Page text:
Wednesday, 25 June 2014

The Persecution of Christians, the British Left and the "War on Muslims"

The plight of Christians being persecuted is something that should be of as much interest to 'progressives' whom journalist Owen Jones believes are wary of taking up their plight through 'fear' of being seen to be on the side of 'Muslim bashers' on the far right, something that would indicate that they are somewhat craven.

Jones, however, seems blithely unaware that the dominant propaganda thrust of the anti-war activists he associates with through the Stop the War Coalition is that the wars in Afghanistan and Iraq were, as George Galloway claims, part of a 'war on Muslims'. 

The wars in Afghanistan and Iraq were, of course, no more a 'war on Muslims' than the NATO attack on Serbia in 1999 was part of a war on Orthodox Christians. The Afghanistan and Iraq Wars were wars to gain geopolitical advantages mingled with fervent hopes of installing democracy.

So the reason why Christians are largely of no concern is that their persecution cannot be said to fit into the crude propaganda narrative that 'Western Imperialism' is pitted against all Muslims everywhere both at home and abroad, one that seeks to harness 'Muslim outrage' to boost anti-government sentiments.
'It is, unsurprisingly, the Middle East where the situation for Christians has dramatically deteriorated in recent years. One of the legacies of the invasion of Iraq has been the purging of a Christian community that has lived there for up to two millennia'.
True, but in Syria it is the legacy of Saudi Arabia and Qatar funding and backing Sunni jihadists as a way of overthrow Assad that has done much to assist groups dedicated to persecuting and murdering Christians to flourish and gain ground as part of a proxy war against Shi'ite Iran.

Anti-war activists have not had a 'consistent line' on the Middle East since sectarian wars have spread across the Middle East as the violence has shifted across the Syria-Iraq border and and put Iran and Presidents Maliki and Assad in direct confrontation with Sunni Islamist insurgents.

Consequently, the propaganda line, as put forth by Seumas Milne for example, has changed into the idea that the invasion and occupation of Iraq itself caused sectarian divisions because it was the intention of the US and Britain to set Sunni against Shia in order to maintain control, colonial 'divide and rule' as a plan.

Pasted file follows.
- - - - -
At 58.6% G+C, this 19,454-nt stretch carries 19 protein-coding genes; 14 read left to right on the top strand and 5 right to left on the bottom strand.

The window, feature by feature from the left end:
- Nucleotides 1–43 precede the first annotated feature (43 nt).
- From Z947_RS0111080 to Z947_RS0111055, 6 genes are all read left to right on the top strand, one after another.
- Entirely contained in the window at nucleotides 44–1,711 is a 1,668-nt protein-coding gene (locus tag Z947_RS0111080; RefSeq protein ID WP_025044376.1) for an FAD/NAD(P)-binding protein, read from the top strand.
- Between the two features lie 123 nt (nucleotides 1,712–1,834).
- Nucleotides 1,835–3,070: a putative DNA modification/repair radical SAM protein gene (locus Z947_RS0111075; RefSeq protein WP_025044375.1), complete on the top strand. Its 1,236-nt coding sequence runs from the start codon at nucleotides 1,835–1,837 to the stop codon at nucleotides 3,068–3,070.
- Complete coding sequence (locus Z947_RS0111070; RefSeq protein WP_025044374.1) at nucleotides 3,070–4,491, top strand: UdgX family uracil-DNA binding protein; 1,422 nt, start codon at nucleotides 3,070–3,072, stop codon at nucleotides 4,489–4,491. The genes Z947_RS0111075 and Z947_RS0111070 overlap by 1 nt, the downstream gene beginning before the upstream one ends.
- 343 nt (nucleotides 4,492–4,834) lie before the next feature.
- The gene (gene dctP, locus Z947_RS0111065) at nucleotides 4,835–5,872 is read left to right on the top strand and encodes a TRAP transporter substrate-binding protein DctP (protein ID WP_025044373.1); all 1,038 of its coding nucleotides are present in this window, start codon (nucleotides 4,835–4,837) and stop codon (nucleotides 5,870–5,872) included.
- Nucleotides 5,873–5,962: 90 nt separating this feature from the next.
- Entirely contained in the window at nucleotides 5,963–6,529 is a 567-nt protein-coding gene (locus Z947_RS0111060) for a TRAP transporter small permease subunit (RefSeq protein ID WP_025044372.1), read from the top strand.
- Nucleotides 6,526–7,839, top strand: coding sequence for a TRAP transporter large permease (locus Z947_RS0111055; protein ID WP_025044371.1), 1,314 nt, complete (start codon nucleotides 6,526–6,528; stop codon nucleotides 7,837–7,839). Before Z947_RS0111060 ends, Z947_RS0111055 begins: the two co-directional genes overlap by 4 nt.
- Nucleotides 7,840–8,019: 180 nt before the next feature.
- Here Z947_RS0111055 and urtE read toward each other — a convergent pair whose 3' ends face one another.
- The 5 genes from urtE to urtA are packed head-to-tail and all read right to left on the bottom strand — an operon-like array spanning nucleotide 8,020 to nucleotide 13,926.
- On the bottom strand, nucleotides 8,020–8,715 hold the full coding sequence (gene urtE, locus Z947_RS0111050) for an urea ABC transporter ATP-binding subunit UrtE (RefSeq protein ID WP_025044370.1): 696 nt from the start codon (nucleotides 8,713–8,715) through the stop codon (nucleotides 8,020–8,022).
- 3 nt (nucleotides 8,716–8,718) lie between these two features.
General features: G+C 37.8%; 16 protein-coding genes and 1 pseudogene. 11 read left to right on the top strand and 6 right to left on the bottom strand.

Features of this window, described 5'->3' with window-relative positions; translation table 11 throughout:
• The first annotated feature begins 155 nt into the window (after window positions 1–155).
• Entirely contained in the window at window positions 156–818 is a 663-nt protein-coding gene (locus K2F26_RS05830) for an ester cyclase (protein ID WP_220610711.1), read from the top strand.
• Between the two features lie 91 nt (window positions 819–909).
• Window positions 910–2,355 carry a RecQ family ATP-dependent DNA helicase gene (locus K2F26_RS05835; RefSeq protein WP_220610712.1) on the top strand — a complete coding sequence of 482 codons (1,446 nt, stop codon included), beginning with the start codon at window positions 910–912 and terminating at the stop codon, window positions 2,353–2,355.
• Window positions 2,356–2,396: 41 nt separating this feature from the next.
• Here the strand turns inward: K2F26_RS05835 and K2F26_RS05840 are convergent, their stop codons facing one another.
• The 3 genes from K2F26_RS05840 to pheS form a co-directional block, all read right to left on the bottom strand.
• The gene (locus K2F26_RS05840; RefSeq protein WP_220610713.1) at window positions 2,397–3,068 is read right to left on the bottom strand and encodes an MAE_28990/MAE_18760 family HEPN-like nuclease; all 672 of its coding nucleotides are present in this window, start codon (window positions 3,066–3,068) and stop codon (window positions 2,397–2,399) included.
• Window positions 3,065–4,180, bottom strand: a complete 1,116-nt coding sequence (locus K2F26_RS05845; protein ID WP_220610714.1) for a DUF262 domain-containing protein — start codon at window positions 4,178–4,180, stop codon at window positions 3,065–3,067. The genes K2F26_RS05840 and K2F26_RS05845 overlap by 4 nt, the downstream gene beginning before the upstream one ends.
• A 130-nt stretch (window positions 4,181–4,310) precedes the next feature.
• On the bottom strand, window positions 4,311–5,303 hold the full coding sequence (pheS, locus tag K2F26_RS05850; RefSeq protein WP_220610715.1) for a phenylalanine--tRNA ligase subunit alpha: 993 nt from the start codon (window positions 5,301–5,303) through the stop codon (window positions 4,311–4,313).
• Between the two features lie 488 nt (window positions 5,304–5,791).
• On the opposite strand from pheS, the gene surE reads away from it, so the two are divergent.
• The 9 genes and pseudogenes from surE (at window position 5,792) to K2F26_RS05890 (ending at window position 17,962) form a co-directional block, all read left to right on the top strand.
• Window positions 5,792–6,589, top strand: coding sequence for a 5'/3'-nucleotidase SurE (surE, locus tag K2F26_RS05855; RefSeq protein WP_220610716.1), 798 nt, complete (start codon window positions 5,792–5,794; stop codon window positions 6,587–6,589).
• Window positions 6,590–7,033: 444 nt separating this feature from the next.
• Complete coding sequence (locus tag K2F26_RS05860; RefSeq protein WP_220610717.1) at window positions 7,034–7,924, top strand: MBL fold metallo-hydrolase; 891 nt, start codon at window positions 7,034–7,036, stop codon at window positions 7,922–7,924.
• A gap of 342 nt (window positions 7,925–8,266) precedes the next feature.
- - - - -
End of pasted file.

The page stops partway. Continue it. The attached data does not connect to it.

In fact, the invasion removed a secular dictator and the occupation authorities did not put into effect any plan to use Shi'ite miltias against Sunni ones opposed to Baghdad until the civil war stage of the insurgency broke out after the 2005 elections.

The invasion of Iraq was a catastrophic decision without which the sectarian conflicts could not have broken out and Christians would not have been persecuted. But as Syria after 2011 shows, those sectarian tensions exist and could end in violence irrespective of Western intervention.

In Syria, it is true the US and Britain's alliance with Qatar and Saudi Arabia has meant aligning with regional powers intent on backing and bankrolling Sunni jihadists against Assad who is supported by the Allawi Shia and by many Christians only through fear they would be killed if Assad was removed.

But its a propaganda myth that the US somehow is the 'imperial master' in the Middle East along with Britain. In reality the US has tended to back off from involving itself in the Middle East after 2011 and tends to give tacit backing to Saudi Arabia because of its oil.

Saudi Arabia and Qatar follow their regional interests against Iran by whatever means they think 'effective'. Britain and France have been far more aggressive in wanting the US to involve itself in removing Assad because of their dependence upon Qatar and its liquefied natural gas.

In Britain anti-war activists would be better off understanding that the killing and mayhem in Iraq and Syria, and the threat of ISIS, is partly the cost of Britain being overdependent upon Qatar for energy and the use of its petrodollars to invest in propping up its ailing rentier economy.

Unless Britain finds alternatives to fossil fuels, then there is going to be no end to the prospect of it being dragged into conflicts or effectively backing unsavoury jihadists because ultimately the stability of its high octane consumer economy depends heavily on access to oil and gas.

This is something the left often shirks confronting. Wars for oil or about oil are considered to be about corporate profits and the political elites benefitting. While that's true, the unpleasant fact remains that the living standards of the majority of citizens are heavily tied to cheap oil and gas.

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